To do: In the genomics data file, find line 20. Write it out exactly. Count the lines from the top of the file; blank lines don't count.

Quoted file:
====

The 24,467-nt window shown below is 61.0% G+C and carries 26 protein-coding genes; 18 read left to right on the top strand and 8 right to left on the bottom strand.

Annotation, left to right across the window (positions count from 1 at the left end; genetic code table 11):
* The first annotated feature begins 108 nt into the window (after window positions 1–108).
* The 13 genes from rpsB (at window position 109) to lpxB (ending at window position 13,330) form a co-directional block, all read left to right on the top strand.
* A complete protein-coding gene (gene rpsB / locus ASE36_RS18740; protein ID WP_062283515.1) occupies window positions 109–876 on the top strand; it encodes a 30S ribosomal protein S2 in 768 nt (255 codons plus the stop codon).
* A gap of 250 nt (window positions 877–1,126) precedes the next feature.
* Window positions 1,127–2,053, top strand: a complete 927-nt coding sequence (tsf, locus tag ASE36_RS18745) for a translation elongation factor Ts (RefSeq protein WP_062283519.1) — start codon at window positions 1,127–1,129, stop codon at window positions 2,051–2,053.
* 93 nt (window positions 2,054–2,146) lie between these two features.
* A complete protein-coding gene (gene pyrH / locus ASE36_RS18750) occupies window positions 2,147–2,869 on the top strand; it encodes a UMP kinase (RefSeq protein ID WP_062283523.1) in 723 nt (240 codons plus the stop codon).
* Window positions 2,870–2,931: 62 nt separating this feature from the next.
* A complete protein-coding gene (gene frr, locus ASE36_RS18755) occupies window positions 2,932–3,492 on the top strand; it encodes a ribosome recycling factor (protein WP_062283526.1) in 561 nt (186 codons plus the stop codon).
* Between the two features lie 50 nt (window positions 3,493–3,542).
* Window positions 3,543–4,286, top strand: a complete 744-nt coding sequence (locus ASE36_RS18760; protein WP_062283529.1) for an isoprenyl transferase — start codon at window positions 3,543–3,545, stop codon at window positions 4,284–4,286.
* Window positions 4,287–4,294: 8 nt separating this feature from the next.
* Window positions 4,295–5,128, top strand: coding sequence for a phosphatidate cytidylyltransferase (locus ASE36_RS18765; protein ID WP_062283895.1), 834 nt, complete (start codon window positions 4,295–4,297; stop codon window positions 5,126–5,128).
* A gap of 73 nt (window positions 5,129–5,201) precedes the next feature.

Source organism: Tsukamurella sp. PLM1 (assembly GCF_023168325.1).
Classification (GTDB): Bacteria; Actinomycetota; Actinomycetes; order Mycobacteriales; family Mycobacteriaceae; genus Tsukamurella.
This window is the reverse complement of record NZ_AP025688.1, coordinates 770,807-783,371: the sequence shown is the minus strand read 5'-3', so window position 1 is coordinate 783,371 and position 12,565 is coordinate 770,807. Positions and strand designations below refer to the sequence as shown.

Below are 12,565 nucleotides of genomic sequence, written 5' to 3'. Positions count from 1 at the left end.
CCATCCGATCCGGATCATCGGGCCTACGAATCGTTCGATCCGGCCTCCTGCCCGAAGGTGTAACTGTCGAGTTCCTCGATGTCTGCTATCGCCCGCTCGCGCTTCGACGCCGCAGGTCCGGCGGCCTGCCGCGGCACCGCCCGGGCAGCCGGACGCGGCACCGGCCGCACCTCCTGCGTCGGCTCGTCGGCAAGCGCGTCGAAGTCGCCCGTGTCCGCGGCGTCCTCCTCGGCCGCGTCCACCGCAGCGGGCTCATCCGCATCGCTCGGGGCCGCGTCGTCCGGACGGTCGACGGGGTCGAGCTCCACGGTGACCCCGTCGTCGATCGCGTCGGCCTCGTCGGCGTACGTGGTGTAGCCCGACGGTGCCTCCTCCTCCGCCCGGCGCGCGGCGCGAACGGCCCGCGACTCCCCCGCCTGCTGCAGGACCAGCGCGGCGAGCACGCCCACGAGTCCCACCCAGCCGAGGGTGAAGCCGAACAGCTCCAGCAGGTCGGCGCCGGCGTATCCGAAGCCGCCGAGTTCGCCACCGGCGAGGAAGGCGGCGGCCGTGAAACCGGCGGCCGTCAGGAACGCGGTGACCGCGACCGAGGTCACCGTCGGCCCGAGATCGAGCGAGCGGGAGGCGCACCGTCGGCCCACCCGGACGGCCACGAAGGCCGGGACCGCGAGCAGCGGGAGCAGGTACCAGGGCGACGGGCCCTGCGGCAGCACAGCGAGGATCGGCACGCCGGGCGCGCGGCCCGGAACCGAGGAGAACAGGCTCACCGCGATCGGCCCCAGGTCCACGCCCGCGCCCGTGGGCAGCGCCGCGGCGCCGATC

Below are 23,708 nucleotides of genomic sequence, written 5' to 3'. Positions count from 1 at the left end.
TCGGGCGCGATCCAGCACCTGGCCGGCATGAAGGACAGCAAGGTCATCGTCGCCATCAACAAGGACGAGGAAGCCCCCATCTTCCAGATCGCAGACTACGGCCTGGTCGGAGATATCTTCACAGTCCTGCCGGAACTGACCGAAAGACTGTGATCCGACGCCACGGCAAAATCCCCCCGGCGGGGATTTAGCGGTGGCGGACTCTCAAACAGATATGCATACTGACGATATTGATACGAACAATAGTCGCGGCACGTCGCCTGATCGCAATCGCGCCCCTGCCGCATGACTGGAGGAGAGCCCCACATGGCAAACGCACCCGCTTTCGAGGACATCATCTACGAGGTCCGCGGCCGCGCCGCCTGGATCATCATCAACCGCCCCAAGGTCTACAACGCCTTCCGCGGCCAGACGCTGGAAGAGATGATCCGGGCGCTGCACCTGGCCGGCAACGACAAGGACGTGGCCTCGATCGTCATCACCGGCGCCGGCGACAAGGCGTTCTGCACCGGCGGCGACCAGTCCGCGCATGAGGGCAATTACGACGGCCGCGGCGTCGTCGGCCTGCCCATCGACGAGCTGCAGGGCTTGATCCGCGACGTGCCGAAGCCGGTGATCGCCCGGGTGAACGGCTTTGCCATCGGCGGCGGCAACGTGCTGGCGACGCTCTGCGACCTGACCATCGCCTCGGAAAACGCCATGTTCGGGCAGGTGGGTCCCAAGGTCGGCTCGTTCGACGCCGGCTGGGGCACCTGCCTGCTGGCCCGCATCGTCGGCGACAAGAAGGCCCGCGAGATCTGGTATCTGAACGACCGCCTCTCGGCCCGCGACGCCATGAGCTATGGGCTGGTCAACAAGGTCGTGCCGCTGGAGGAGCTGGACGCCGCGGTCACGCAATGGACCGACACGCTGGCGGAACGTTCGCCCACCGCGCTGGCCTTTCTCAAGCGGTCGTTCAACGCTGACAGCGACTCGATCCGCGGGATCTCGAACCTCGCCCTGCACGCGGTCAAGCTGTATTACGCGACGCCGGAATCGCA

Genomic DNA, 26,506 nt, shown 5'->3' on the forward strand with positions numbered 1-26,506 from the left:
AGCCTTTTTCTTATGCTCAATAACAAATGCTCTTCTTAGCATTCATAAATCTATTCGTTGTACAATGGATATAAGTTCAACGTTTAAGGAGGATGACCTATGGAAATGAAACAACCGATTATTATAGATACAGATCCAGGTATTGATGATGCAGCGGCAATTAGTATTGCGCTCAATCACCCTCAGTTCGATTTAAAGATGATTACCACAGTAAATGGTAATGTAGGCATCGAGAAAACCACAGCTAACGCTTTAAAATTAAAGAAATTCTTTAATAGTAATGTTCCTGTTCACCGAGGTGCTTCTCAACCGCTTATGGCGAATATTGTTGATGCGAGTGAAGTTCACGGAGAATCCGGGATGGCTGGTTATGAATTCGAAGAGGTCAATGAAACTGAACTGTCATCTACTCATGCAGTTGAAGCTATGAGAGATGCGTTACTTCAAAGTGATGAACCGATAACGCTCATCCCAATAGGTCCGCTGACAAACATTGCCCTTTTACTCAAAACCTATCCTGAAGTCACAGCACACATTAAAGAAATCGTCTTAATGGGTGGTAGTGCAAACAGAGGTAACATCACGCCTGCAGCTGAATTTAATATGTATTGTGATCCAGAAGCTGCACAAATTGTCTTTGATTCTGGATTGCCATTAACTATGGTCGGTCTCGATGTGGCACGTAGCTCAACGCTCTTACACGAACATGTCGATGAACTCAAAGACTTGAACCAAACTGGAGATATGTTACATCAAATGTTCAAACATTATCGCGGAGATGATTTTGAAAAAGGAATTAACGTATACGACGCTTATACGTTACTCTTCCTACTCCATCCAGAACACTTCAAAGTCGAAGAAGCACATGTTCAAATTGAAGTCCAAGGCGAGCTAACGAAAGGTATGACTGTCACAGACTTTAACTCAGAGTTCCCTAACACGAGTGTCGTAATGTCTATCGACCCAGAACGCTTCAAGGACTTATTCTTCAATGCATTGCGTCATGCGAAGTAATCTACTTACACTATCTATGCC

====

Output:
Below are 12,565 nucleotides of genomic sequence, written 5' to 3'. Positions count from 1 at the left end.